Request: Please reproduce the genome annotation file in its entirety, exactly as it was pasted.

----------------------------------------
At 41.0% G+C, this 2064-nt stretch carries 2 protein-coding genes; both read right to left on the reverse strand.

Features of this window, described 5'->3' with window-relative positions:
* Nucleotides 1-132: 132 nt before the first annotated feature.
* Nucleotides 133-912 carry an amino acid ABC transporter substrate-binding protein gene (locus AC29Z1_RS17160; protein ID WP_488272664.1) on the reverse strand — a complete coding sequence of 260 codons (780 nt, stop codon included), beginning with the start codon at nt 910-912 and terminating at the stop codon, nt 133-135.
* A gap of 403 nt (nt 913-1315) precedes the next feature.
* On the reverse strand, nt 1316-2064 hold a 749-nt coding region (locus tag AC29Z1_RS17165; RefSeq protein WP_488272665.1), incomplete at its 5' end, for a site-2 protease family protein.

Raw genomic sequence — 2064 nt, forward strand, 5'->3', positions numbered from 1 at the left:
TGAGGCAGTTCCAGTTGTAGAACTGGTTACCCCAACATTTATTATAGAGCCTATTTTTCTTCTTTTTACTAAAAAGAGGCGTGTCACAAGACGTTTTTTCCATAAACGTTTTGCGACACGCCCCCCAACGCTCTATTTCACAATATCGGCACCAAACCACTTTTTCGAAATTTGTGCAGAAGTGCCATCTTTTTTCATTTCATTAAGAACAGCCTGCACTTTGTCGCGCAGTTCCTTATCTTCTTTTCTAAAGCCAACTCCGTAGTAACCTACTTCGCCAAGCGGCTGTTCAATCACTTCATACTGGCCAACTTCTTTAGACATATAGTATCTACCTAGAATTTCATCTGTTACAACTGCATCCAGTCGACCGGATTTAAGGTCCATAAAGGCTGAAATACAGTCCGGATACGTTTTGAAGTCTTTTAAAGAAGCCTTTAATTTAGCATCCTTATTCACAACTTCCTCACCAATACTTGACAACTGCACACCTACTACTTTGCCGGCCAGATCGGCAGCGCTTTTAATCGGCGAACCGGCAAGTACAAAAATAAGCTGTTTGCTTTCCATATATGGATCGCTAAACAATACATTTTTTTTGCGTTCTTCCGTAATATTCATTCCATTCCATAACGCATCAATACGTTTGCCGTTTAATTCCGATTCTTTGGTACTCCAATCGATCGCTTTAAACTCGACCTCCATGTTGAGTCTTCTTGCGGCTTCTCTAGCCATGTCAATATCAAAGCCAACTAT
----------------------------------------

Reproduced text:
At 41.0% G+C, this 2064-nt stretch carries 2 protein-coding genes; both read right to left on the reverse strand.

Features of this window, described 5'->3' with window-relative positions:
* Nucleotides 1-132: 132 nt before the first annotated feature.
* Nucleotides 133-912 carry an amino acid ABC transporter substrate-binding protein gene (locus AC29Z1_RS17160; protein ID WP_488272664.1) on the reverse strand — a complete coding sequence of 260 codons (780 nt, stop codon included), beginning with the start codon at nt 910-912 and terminating at the stop codon, nt 133-135.
* A gap of 403 nt (nt 913-1315) precedes the next feature.
* On the reverse strand, nt 1316-2064 hold a 749-nt coding region (locus tag AC29Z1_RS17165; RefSeq protein WP_488272665.1), incomplete at its 5' end, for a site-2 protease family protein.

Raw genomic sequence — 2064 nt, forward strand, 5'->3', positions numbered from 1 at the left:
TGAGGCAGTTCCAGTTGTAGAACTGGTTACCCCAACATTTATTATAGAGCCTATTTTTCTTCTTTTTACTAAAAAGAGGCGTGTCACAAGACGTTTTTTCCATAAACGTTTTGCGACACGCCCCCCAACGCTCTATTTCACAATATCGGCACCAAACCACTTTTTCGAAATTTGTGCAGAAGTGCCATCTTTTTTCATTTCATTAAGAACAGCCTGCACTTTGTCGCGCAGTTCCTTATCTTCTTTTCTAAAGCCAACTCCGTAGTAACCTACTTCGCCAAGCGGCTGTTCAATCACTTCATACTGGCCAACTTCTTTAGACATATAGTATCTACCTAGAATTTCATCTGTTACAACTGCATCCAGTCGACCGGATTTAAGGTCCATAAAGGCTGAAATACAGTCCGGATACGTTTTGAAGTCTTTTAAAGAAGCCTTTAATTTAGCATCCTTATTCACAACTTCCTCACCAATACTTGACAACTGCACACCTACTACTTTGCCGGCCAGATCGGCAGCGCTTTTAATCGGCGAACCGGCAAGTACAAAAATAAGCTGTTTGCTTTCCATATATGGATCGCTAAACAATACATTTTTTTTGCGTTCTTCCGTAATATTCATTCCATTCCATAACGCATCAATACGTTTGCCGTTTAATTCCGATTCTTTGGTACTCCAATCGATCGCTTTAAACTCGACCTCCATGTTGAGTCTTCTTGCGGCTTCTCTAGCCATGTCAATATCAAAGCCAACTAT